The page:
“The Hands That Built America” by U2
This track is a U2 classic, and accordingly it features some pretty-complex symbolism and historical background. However, there are some definitive ideas which we can ascertain.
First is that it was written specifically for a film entitled “Gangs of New York” (2002). Said movie is largely based on the experience of Irish immigrants in 19th century New York City. These people were instrumental in helping build up NYC to the city we know today. As such, the band is honoring them as “the hands that built America”, as New York is now of course one of the most-important cities in the United States.
Not just Irish Immigrants
But U2 is a band that is recognized as one of the more-conscious A-list acts in the music industry. As such, they do not acknowledge only the Irish as “the hands that built America”. Rather they also give shoutouts to a sleuth of Europeans immigrants as well as ‘Hispanics’, “Blacks”, Asians, ‘Muslims’, Native Americans and just about every group that has toiled to make America what it is today. And the implication is that all of these classifications of people faced struggles in the process of doing so but have never been duly recognized for their contributions.
A Symbolic Classic
Where the song gets more symbolic is when Bono sings about the particular mindframe of the narrator. But the way it reads is like the quintessential story of an 18th century American immigrant, i.e. someone who ventures from his more-earthy homeland to the Big Apple in search of dreams unfulfilled. And even after arriving, he faces challenges which still have him doubting if they will ever be manifest.
So comprehensively, we can conclude that the narrator of this song is someone who has come to America in search of a better life. He may not actually have achieved what he idealized, in that the reality of the experience differed from the fantasy. But in hindsight he can still be proud of the fact that his toils contributed to the building of a great nation.
“These are the hands that built America
The Irish, the Blacks, the Chinese, the Jews, Korean, Hispanic, Muslim, Indian”
Release Date of “These Are The Hands That Built America”
This song was featured on two albums in 2002. It was officially released by Interscope Records on December 17th, 2002 on as part of “Gangs of New York: Music from the Miramax Motion Picture”. But even a month prior to that, it came out as part of U2’s greatest hits album which was named “The Best of 1990-2000”.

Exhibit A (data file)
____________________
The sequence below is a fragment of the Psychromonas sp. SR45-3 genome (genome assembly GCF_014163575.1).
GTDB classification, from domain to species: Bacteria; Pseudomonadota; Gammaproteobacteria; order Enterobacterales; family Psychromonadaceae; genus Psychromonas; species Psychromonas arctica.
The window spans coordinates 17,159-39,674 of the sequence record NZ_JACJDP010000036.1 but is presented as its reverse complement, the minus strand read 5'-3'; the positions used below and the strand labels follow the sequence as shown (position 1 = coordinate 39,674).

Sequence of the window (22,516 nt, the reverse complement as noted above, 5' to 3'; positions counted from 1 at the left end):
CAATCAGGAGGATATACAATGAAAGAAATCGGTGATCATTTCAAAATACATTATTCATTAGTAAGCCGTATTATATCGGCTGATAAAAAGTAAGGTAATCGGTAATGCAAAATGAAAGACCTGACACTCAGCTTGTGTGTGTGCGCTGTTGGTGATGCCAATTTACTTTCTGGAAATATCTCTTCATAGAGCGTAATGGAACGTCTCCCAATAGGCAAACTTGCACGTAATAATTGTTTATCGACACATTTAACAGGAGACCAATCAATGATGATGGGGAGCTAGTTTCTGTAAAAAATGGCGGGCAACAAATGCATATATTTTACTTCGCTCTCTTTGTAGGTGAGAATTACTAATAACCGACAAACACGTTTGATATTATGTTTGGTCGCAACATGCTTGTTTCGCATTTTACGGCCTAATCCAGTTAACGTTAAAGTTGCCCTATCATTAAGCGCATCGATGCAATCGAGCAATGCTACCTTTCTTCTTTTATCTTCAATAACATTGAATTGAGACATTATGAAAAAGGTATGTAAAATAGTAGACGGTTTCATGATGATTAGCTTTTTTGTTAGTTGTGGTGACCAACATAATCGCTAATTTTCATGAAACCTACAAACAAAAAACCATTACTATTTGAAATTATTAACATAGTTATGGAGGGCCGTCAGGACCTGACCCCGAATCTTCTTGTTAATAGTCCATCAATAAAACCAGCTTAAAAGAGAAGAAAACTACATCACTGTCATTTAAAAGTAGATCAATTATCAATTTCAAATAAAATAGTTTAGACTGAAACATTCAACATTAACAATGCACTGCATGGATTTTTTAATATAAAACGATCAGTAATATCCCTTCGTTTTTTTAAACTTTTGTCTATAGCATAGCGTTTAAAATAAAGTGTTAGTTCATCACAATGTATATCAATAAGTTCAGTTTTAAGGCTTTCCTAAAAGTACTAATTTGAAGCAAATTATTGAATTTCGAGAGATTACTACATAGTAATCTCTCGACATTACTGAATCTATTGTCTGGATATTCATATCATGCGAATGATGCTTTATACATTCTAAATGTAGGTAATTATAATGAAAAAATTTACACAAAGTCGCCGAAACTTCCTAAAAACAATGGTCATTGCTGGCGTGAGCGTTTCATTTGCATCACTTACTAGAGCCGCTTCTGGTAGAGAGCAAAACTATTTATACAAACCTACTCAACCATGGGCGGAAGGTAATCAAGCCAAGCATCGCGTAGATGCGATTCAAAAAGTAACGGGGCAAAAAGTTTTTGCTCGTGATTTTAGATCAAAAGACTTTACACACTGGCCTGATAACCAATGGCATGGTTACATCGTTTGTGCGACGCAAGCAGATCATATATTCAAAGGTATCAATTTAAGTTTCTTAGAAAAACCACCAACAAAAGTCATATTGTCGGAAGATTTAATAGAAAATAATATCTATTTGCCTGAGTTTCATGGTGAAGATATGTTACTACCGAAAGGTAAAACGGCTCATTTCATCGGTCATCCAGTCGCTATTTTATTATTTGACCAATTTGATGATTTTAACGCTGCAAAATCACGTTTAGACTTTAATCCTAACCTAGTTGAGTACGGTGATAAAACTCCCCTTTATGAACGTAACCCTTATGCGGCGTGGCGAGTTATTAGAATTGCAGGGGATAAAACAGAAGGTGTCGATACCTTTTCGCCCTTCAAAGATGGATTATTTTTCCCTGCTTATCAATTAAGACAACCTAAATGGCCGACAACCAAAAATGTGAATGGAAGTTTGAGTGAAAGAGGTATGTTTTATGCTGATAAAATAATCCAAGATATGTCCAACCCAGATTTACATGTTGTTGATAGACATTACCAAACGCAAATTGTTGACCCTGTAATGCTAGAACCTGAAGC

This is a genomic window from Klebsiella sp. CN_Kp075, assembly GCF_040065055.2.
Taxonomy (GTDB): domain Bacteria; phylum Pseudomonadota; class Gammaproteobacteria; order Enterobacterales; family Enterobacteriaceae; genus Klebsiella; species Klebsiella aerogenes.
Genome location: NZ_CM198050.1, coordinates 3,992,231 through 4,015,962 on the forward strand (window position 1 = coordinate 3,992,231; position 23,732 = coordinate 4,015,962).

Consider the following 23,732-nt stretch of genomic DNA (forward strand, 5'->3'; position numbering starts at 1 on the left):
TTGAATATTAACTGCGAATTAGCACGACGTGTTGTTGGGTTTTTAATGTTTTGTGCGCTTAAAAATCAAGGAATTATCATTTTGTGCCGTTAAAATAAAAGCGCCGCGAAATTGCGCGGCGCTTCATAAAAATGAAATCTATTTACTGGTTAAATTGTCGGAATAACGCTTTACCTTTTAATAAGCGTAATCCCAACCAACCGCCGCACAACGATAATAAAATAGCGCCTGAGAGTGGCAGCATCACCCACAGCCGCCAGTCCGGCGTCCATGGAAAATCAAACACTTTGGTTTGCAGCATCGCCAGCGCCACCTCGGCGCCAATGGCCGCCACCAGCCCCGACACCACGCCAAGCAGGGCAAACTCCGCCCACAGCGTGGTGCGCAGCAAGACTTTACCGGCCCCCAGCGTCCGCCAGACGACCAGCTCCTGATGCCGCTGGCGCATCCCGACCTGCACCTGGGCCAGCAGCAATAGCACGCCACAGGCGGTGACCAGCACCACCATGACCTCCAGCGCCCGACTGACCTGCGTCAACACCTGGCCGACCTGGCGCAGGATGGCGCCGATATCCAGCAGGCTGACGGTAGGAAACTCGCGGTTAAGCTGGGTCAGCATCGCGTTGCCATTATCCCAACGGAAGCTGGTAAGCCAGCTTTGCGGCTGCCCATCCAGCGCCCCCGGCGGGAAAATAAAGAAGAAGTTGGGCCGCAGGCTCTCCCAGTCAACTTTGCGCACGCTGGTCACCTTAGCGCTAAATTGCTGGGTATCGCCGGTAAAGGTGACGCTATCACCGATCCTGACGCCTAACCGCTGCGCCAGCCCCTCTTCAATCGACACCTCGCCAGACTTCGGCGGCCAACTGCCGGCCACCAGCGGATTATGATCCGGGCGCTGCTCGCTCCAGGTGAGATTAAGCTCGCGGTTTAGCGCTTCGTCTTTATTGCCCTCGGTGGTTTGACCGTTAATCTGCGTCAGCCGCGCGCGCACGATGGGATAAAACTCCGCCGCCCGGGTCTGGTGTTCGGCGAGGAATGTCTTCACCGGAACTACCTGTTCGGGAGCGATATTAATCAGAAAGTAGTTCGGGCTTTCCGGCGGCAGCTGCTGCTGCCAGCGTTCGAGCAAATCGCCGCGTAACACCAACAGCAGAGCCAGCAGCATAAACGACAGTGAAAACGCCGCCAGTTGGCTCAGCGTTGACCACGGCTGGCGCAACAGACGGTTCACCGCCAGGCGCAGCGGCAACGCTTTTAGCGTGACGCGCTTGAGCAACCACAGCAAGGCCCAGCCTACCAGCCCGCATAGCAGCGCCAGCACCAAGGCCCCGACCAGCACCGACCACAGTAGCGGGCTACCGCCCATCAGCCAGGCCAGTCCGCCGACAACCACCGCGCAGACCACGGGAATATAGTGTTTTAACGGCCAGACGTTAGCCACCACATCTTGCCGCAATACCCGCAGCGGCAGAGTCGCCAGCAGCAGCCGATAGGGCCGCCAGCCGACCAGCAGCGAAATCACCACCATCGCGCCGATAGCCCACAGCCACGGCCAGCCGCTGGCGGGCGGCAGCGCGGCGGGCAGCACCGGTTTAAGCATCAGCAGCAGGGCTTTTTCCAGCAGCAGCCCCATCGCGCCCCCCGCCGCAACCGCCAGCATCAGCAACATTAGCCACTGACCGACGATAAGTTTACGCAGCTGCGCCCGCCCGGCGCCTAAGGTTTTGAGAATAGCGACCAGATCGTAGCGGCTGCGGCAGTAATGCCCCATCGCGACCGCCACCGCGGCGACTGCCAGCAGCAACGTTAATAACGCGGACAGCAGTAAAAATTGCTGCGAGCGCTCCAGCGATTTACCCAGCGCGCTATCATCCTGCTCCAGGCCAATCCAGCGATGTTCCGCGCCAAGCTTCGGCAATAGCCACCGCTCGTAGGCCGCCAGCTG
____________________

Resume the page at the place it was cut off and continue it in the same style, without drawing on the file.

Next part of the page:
“The Best of 1990-2000” album and DVD features two different versions of this song. They are also respectively featured on the two different music videos for “The Hands That Built America”. The album cut, which serves as the official movie theme song, is featured on a music video which shows images of U2 intercut with scenes from “Gangs of New York”. And the latter, which is acoustic, is featured on another video that does not use footage from the film.
A Successful Song
The likely reason U2 included it as one of their greatest hit even prior to it being released is because they knew they had a good tune on their hands. For instance “The Hands That Built America” won the coveted “Original Song” Golden Globe Award of 2003.
And that same year it was also nominated for an Academy Award for Best Original Song.
Despite its massive success, it does not have a chart history. And this is considering it was never released as a single.
Writing and Production
This track’s production was handled by legendary music producer William Orbit. And the instrumental was buttressed by tin whistler Andrea Corr and her sister, violinist Sharon Corr.
This song was written by the quartet commonly known as U2 – Bono, The Edge, Clayton and Mullen.
The first time U2 performed this song live was on 9 December 2002, i.e. when “Gangs of New York” premiered at the New York Public Library.
It has been noted that since 2004 and as of 2020 going, U2 has only played snippets of “The Hands That Built America” live.